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Original article
Age-disparate partnerships and HSV-2 among adolescent girls and young women in South Africa: implications for HIV infection risk
  1. Brendan Maughan-Brown1,
  2. Gavin George2,
  3. Sean Beckett2,
  4. Meredith Evans3,
  5. Lara Lewis4,
  6. Cherie Cawood5,
  7. David Khanyile5,
  8. Ayesha B M Kharsany4
  1. 1 Southern Africa Labour and Development Research Unit (SALDRU), Department of Economics, University of Cape Town, Cape Town, South Africa
  2. 2 Health Economics and HIV and AIDS Research Division (HEARD), University of KwaZulu-Natal, Durban, South Africa
  3. 3 Department of Anthropology, York University, Toronto, Ontario, Canada
  4. 4 Centre for the AIDS Programme of Research in South Africa (CAPRISA), University of KwaZulu-Natal, Durban, South Africa
  5. 5 Epicentre AIDS Risk Management (Pty) Limited, Sandton, South Africa
  1. Correspondence to Dr Brendan Maughan-Brown, Southern Africa Labour and Development Research Unit, University of Cape Town, Cape Town 7701, South Africa; brendan.maughanbrown{at}gmail.com

Abstract

Objective There is an urgent need to understand high HIV-infection rates among young women in sub-Saharan Africa. While age-disparate partnerships have been characterised with high-risk sexual behaviours, the mechanisms through which these partnerships may increase HIV-risk are not fully understood. This study assessed the association between age-disparate partnerships and herpes simplex virus type-2 (HSV-2) infection, a factor known to increase HIV-infection risk.

Methods Cross-sectional face-to-face questionnaire data, and laboratory HSV-2 and HIV antibody data were collected among a representative sample in the 2014/2015 household survey of the HIV Incidence Provincial Surveillance System in KwaZulu-Natal, South Africa. Among 15–24-year-old women who reported having ever had sex (n=1550), the association between age-disparate partnerships (ie, male partner ≥5 years older) and HSV-2 antibody status was assessed using multivariable Poisson regression models with robust variance. Analyses were repeated among HIV-negative women.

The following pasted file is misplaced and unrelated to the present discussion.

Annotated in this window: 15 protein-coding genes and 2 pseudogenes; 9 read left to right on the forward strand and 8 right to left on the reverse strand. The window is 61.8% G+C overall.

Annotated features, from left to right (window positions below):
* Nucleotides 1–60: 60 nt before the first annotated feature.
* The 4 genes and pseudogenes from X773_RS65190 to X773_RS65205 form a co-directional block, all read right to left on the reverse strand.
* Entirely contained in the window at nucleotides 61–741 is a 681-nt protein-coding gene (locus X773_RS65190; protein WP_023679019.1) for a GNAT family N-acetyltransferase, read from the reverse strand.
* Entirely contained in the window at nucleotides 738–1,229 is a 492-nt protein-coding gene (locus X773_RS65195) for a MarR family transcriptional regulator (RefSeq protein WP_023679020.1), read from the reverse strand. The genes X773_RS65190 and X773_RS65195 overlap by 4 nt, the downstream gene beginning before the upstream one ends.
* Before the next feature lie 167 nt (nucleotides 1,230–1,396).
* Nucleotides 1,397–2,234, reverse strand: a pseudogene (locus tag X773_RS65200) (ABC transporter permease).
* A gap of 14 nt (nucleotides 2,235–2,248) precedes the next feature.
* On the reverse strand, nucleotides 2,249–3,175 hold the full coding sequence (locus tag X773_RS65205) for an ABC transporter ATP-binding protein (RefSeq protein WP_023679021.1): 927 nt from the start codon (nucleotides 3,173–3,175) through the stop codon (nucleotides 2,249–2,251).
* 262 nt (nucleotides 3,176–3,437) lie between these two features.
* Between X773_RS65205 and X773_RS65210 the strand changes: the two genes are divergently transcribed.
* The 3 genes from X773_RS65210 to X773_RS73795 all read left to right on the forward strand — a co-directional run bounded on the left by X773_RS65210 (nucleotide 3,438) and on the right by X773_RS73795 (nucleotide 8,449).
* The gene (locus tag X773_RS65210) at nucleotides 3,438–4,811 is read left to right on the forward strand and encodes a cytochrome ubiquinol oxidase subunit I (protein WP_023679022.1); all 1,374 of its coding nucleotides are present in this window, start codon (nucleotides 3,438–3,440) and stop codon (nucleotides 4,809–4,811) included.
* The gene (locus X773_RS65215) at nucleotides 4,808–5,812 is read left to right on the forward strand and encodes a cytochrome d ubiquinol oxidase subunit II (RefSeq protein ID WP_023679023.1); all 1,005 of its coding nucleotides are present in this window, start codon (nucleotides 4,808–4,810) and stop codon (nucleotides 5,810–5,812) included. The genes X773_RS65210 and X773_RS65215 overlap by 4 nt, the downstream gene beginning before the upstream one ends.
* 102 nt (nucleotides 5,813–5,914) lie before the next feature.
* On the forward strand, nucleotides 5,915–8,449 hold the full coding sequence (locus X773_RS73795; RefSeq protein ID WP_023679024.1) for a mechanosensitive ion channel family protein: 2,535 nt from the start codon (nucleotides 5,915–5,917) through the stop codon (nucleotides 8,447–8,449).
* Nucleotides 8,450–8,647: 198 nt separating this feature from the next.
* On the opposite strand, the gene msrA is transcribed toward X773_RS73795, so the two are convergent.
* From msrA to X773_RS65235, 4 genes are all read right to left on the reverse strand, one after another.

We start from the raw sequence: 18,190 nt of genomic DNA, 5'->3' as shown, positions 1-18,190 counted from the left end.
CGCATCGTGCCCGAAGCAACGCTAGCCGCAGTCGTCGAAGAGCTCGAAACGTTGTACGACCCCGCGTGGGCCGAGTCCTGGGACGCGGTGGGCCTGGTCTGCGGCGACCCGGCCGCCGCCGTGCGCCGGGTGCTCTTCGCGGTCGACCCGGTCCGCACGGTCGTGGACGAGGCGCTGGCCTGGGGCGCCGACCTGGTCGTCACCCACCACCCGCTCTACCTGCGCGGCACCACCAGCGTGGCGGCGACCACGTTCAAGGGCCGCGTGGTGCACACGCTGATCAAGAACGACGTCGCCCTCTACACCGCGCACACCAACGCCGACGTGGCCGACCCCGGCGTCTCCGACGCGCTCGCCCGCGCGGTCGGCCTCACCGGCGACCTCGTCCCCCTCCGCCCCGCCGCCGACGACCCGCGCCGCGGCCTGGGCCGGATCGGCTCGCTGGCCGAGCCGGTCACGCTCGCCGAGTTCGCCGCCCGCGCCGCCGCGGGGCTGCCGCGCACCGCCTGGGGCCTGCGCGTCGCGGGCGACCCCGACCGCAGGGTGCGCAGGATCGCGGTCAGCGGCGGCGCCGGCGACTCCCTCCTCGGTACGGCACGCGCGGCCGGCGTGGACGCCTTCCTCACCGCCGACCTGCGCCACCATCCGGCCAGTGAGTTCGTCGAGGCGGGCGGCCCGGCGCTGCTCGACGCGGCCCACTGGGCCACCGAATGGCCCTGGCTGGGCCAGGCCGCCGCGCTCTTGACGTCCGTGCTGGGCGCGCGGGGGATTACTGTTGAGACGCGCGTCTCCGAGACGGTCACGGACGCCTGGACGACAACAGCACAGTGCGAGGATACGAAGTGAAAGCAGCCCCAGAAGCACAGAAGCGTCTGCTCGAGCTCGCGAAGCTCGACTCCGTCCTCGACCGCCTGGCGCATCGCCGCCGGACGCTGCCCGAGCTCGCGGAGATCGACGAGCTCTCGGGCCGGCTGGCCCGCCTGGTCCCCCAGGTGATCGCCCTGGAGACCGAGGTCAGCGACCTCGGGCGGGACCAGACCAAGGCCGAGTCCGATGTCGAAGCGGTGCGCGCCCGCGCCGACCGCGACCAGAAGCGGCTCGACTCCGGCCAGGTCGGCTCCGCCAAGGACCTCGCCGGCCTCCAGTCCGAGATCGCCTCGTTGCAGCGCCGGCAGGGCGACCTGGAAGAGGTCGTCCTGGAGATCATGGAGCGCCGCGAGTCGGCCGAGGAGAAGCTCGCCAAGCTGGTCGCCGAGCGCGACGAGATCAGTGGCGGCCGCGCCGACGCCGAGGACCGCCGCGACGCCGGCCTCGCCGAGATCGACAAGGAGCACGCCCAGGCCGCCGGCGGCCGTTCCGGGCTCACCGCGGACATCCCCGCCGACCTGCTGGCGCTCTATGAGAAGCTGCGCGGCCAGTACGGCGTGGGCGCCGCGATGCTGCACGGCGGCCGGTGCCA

Results HSV-2 prevalence was 55% among 15–24-year-old women. Women who reported an age-disparate partnership with their most recent partner were more likely to test HSV-2 positive compared with women with age-similar partners (64% vs 51%; adjusted prevalence ratio (aPR):1.19 (95% CI 1.07 to 1.32, p<0.01)). HSV-2 prevalence was also significantly higher among HIV-negative women who reported age-disparate partnerships (51% vs 40 %; aPR:1.25 (95% CI 1.05 to 1.50, p=0.014)).

Conclusions Results indicate that age-disparate partnerships are associated with a greater risk of HSV-2 among young women. These findings point towards an additional mechanism through which age-disparate partnerships could increase HIV-infection risk. Importantly, by increasing the HSV-2 risk, age-disparate partnerships have the potential to increase the HIV-infection risk within subsequent partnerships, regardless of the partner age-difference in those relationships.

  • intergenerational partnerships
  • age discordant partners
  • herpes simplex virus type 2
  • HIV prevention
  • young women
  • sub-Saharan Africa
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Footnotes

  • Handling editor Catherine H Mercer

  • Author contributions ABMK is the principal investigator of the HIV Incidence Provincial Surveillance System (HIPSS). ABMK, CC and DK were responsible for HIPSS study operations and quality assurance. ABMK, BM-B and GG were responsible for the concept of the analysis for this paper. All authors contributed to the interpretation of the data, and manuscript preparation. All authors approved the final version of the article.

  • Funding The HIV Incidence Provincial Surveillance System (HIPSS) is funded by a cooperative agreement (3U2GGH000372) between Epicentre and the Centers for Disease Control and Prevention (CDC). Support was provided to BMB by the National Research Foundation, South Africa, through the Research Career Advancement Fellowship. ABMK is supported by a joint South Africa–U.S. Program for Collaborative Biomedical Research, National Institutes of Health grant (R01HD083343).

  • Competing interests None declared.

  • Patient consent for publication Not required.

  • Provenance and peer review Not commissioned; externally peer reviewed.

  • Data sharing statement Data are available on request to the HIV Incidence Provincial Surveillance System Steering Committee.

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